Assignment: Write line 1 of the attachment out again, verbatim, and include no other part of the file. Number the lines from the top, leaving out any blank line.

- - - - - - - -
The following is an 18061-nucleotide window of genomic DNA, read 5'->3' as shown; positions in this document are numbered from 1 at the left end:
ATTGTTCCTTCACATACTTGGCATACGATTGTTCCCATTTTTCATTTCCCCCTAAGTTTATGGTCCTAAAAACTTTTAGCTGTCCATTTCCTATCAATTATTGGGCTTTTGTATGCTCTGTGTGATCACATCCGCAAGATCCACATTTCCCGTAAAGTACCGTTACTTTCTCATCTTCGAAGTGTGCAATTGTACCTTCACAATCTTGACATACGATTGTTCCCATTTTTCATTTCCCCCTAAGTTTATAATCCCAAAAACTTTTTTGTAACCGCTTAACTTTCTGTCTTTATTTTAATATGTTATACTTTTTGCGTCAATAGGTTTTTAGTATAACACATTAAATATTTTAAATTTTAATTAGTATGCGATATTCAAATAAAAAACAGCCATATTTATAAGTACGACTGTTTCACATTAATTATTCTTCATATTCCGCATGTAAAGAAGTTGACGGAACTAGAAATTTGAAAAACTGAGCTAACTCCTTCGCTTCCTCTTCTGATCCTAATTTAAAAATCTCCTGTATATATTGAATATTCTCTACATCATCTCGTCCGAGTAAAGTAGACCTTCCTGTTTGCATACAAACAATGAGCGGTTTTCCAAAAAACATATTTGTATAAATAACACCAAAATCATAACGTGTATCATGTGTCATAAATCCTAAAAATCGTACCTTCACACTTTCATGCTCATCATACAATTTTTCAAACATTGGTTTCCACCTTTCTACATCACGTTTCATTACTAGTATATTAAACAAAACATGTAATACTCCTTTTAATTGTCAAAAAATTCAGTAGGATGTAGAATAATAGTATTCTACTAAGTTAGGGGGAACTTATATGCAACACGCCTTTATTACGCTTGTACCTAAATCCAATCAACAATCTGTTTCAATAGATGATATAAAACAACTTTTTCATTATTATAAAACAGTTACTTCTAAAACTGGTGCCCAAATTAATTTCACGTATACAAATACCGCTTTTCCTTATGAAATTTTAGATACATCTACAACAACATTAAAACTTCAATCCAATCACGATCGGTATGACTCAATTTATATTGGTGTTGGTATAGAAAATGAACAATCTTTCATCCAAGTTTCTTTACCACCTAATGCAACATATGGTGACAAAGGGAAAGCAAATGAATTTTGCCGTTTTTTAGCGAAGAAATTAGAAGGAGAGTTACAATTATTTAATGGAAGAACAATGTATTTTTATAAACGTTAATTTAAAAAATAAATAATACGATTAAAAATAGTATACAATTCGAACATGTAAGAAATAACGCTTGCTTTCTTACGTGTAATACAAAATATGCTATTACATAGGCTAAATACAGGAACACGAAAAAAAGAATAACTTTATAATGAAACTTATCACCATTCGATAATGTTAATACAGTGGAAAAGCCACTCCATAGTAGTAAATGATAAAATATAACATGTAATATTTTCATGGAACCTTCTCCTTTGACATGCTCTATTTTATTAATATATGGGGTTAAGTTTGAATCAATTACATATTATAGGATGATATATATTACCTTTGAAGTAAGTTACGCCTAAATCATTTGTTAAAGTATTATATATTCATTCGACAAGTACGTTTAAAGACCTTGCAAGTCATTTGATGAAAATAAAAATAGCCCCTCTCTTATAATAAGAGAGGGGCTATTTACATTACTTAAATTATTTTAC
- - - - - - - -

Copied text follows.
The following is an 18061-nucleotide window of genomic DNA, read 5'->3' as shown; positions in this document are numbered from 1 at the left end: